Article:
"It's easy if you go to the right places," Wagner said. "You are going to need some experience anyway."

While Friday's activities of tending to the school's garden do not directly align with Wagner's goals for the future, Wagner, along with all the students at Manchester Valley, logged two and a half hours of service hours during the afternoon project.

Another group of students helped clear a wooded area at the outdoor classroom beside Manchester Valley High School.

Science, technology, engineering and math academy leader Rusty LaMotte showed a dozen students how to clear away English Ivy, which was invading the tree space in the woods near the outdoor classroom and killing trees.

The ivy had engulfed the greenery around an entire hill.

"You see the size of this project – it wouldn't be possible without these kids helping out," LaMotte said.

According to Kristie Troutman, academic facilitator at Manchester Valley High, the schools emphasize the learning aspect of service learning.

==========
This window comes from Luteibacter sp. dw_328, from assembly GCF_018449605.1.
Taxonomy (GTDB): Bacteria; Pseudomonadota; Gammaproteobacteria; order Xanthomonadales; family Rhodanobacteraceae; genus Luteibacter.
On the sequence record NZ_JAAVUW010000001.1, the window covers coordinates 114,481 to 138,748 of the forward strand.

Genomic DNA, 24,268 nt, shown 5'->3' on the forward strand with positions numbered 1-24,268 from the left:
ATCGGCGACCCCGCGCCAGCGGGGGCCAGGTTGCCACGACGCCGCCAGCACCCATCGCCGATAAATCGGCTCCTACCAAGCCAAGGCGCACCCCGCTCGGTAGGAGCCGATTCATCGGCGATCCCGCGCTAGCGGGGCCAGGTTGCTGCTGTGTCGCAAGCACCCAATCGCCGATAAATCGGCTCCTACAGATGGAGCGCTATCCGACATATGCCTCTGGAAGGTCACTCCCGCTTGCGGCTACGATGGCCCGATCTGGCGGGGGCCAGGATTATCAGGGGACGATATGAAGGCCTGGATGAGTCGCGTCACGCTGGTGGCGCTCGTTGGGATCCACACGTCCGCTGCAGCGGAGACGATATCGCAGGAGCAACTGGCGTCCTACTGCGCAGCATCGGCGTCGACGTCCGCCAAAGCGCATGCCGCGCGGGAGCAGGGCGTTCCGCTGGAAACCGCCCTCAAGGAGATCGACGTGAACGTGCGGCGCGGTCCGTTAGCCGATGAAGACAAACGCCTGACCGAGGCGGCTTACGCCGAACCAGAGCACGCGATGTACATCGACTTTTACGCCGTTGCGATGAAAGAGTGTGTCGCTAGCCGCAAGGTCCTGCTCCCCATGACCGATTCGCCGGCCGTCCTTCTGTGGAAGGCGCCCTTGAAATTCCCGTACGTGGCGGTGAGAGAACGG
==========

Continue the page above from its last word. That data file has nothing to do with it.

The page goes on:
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"It's not just go out and work, but what you can learn from it," she said.

According to the Carroll County Public Schools' website, service learning is a teaching method combining meaningful service to the community with curriculum-based learning. Students are urged to apply their school education with the real world.

Students may begin completing their service hours starting the summer after fifth grade and must complete 55 service learning hours by the end of 11th grade to be promoted to senior status.

According to the CCPS website, service learning teaches students to make a difference in the community through actions of citizenship.

While completing service learning hours, students will identify projects and learning skills, take action and then reflect through discussion or a writing prompt on the Service Learning Reflection form, said Margaret Pfaff, director of curriculum and instructional resources.